"Cheer up. Remember what the Monty Python boys say."
"Always look on the bright side of life?"
"No, 'Nobody expects the Spanish Inquisition.'"

Wednesday, September 19, 2007

Marriage and friendship, in all its wonderful and sometimes flawed glory

My husband and I have had our ups and downs. I have faults, he has faults, and we play off of each other. If I am in a foul mood, he will mirror it. Negativity is catchy. There were times when we want to strangle each other because of my need for independence. It has taken me a long time to learn to lean on Doug through the hard times; even when we fight.

Most females have one or two really close friends we can tell anything. Someone to agree with us in the heat of the moment, even if they think we're wrong. It is easy to "hate-talk" about a spouse when we're angry, but if that friend is true, they know it is the frustration talking not the heart. They come back to us after the storm has passed and tell us the truth good, bad or ugly. We never expect those conversations to comeback and attempt to haunt us. As with any past experience, we have to allow them to haunt us, we give them that power. Well, this time, I am not doing it.

I received an email yesterday from a former friend. She is very sad, lonely and haunted by her own personal demons. I was accused of being selfish, malicious towards others, backstabbing, and basic enemy-like behaviours. I replied with a bit of malice and pointedness, but after sleeping on it, I realize I feel sorry for her. Yet, I go back to something a teacher once said in high school, "We always despise in others, what we cannot change in ourselves."

The majority of the problems that arose during my rocky relationship with this girl came from dealing with marital issues/problems; hers. She repeated cheated on her husband, brought a boyfriend to our wedding, convinced me that her husband was a controlling egomaniac who verbal, physically, and emotionally abused her. She was the way she was because of the way everyone treated her. Every once in a while she admitted fault but it was always prologued with blaming the other person for her actions. It became exhausting at times. About a year ago, she changed, she became the friend I remembered in high school. It was refreshing. I felt like we grew up and had an adult relationship. I was wrong. Very, very wrong.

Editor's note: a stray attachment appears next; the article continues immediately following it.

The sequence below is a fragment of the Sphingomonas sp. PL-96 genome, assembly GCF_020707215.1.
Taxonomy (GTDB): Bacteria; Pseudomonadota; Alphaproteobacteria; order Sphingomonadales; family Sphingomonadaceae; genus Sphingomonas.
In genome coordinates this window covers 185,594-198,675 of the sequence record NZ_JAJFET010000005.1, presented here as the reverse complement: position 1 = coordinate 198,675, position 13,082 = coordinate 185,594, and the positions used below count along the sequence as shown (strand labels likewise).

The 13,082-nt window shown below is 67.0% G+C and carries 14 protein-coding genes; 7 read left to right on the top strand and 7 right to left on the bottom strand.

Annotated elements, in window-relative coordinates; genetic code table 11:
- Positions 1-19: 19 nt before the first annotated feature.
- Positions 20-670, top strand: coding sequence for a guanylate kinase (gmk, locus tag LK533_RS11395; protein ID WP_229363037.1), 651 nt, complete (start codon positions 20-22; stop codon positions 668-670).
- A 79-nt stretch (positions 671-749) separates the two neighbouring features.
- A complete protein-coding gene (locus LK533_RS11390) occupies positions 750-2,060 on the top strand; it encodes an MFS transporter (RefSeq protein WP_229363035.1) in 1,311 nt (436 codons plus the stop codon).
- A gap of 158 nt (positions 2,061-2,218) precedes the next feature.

She is still using people, lying, cheating, blaming others, refusing to own up to the fact that she screwed up her own life. Because of this, she is lashing out at others and creating a train wreck in her life. She has lost her house, her car, her husband, a job, etc. Her bad decisions have come back to haunt her and she has no one to blame but herself.

I have made many mistakes; I still do. I have done things in my life that I am not proud of in any way. Yet, I have paid my dues, done my penance, asked for forgiveness and moved on. I will probably repeat this process many times in my lifetime.

There comes a time when we need to acknowledge toxic behaviors and run from them; in others and in ourselves. If we have a friend that hangs around and we notice when they are there we fight with our S.O., step back and find out why. We might be surprised at what we find.

I guess my point is, a spouse is who we chose as our life partner, til death. If we let others affect that relationship in a negative way, we are not only letting ourselves down but the person we love the most.


nancy said...

Good for you. I think it is VERY wise to just let her go. No matter how much you wish she could be that friend you once had, bottom line is she is not. Especially glad you not only took down that last post, but you realize that it's feeding negativity into your own marriage. Don't let her do that to you. She is SO not worth it.

Tammy's Thought Pattern said...

I decided that I was stooping to her level so I took it down as soon as I got home yesterday.

I know that some people aren't judgemental but others maybe and I don't need that kind of grief.